Millennials, poised to become the biggest generation in the workforce and the leaders of tomorrow, are less homogenous in attitudes and aspirations than commonly believed. A global survey of Millennials highlights the differences among this generation in the different regions of the world, and even with different countries in those regions. (Editor's Note: this article is based on Part 5 of the survey.)
Many business leaders tend to paint all Millennials with the same brush — as young people who on one hand refuse to compromise on work-life balance issues while at the same time expecting fast-track careers without ‘paying their dues’.
A global study of 16,000 Millennials in 43 countries — conducted in 2014 and co-sponsored by the INSEAD Emerging Markets Institute, the HEAD Foundation and Universum — reveals that Millennials not only differ from region to region, but even from country to country within those regions of the world. Here are some examples:
In analysing the results, the researchers found four categories of respondents from the different regions (listed from largest to smallest):
Although part five of this seminal survey reveals the differences in Millennial attitudes that exist even from country to country, it would be difficult for a global company to tailor its talent communication strategy to every country. However, it is possible, for those in charge of talent recruitment and retention, to take into account Millennials attitudes and aspirations at the regional level — or perhaps even for clusters of countries when dealing with regions as disparate as Western Europe or the Asian Pacific region. In Europe, for example, Millennials from Sweden and Norway, Germany and Austria, and Spain and Italy share many of the same views and preferences. Of course, even within a single country, Millennials are not going to be a monolithic group of people. Nevertheless, the regional and clustered-country differences highlighted in the INSEAD survey can help provide some general directions and goals for a company’s efforts to attract and keep Millennials.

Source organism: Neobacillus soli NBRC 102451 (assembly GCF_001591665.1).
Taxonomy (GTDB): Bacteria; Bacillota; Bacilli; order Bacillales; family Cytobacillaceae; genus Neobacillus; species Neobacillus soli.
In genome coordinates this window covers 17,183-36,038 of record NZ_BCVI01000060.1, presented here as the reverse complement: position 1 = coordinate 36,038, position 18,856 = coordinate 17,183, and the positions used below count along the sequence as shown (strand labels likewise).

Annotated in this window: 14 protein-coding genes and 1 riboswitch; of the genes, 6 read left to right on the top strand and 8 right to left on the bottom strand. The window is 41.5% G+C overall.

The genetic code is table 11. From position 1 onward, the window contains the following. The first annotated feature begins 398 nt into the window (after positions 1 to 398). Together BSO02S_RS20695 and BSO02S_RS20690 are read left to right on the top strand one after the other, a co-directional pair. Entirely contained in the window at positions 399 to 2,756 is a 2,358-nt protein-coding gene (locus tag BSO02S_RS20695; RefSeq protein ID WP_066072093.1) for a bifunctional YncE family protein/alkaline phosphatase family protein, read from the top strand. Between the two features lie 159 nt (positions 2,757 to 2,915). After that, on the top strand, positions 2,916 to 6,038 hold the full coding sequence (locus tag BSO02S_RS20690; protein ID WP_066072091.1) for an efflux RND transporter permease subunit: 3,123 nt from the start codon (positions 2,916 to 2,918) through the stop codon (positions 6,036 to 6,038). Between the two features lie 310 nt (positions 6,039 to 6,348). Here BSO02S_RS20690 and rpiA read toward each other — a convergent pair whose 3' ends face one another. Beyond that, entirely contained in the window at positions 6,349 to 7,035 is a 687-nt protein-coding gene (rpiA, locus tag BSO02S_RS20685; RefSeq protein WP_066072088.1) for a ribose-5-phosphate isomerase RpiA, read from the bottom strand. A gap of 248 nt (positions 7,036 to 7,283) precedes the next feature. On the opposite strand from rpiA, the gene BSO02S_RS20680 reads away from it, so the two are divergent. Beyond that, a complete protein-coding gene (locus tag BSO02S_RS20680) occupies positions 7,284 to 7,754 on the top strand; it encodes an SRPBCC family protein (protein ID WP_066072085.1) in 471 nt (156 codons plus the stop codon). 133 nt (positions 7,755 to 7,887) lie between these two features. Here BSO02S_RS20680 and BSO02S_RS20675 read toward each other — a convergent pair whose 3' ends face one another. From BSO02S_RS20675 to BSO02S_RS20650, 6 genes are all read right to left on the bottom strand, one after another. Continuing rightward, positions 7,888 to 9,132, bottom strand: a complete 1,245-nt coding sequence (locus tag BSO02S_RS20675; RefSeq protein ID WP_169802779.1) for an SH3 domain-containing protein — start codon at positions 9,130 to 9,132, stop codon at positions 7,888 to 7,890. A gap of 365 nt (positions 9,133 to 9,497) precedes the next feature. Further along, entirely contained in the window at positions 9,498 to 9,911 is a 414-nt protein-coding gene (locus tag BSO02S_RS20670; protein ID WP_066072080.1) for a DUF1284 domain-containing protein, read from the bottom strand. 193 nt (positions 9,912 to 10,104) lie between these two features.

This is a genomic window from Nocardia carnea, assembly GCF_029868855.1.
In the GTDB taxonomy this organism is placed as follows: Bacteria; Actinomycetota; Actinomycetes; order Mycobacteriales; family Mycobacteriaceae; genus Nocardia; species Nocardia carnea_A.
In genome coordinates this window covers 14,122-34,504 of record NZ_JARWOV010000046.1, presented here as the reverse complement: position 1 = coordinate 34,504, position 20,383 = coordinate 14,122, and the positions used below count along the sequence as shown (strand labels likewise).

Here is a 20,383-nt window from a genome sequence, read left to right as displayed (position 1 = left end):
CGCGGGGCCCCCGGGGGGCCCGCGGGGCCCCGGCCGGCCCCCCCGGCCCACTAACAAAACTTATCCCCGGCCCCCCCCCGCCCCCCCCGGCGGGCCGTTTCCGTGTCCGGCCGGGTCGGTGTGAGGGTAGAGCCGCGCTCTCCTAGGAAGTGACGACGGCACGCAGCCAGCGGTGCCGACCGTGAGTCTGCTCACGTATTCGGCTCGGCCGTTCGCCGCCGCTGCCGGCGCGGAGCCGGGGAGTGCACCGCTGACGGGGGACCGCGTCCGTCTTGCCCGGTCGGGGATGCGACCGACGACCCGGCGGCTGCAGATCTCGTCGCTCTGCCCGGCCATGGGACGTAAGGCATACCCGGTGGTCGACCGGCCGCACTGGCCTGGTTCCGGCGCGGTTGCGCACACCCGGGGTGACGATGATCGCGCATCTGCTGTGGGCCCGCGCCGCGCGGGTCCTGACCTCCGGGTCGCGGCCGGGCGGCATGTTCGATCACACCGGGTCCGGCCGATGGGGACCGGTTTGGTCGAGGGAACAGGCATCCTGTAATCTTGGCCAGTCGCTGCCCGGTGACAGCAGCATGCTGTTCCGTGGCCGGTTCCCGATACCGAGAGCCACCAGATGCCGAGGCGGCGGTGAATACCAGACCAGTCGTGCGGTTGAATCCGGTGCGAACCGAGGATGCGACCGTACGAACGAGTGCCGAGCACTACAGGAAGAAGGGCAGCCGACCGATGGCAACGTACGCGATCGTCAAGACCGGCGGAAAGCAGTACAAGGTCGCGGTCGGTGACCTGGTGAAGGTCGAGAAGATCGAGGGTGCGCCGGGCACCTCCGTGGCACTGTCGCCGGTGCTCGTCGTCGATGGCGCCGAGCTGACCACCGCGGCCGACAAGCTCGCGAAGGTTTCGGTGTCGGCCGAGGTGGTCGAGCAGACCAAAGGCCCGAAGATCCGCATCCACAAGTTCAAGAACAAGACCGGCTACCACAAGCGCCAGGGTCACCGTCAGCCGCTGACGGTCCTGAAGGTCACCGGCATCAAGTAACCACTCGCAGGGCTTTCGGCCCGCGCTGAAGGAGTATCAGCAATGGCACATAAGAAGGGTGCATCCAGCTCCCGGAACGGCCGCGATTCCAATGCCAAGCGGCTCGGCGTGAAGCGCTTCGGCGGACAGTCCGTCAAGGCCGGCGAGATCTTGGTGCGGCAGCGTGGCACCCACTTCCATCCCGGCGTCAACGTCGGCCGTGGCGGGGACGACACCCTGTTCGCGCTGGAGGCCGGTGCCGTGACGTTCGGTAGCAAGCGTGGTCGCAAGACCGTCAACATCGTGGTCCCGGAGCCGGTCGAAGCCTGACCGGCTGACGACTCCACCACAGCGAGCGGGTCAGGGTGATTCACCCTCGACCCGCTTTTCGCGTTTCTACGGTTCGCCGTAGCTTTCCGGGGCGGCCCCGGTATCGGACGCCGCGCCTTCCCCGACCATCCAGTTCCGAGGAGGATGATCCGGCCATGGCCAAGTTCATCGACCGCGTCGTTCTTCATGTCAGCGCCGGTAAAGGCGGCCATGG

We Are More Different Than You Think: A Look at the Diversity of Millennial Ideas and Attitudes Within Regions, and the Implications for Employers. Henrik Bresman. Part Five of Understanding a Misunderstood Generation (2014).
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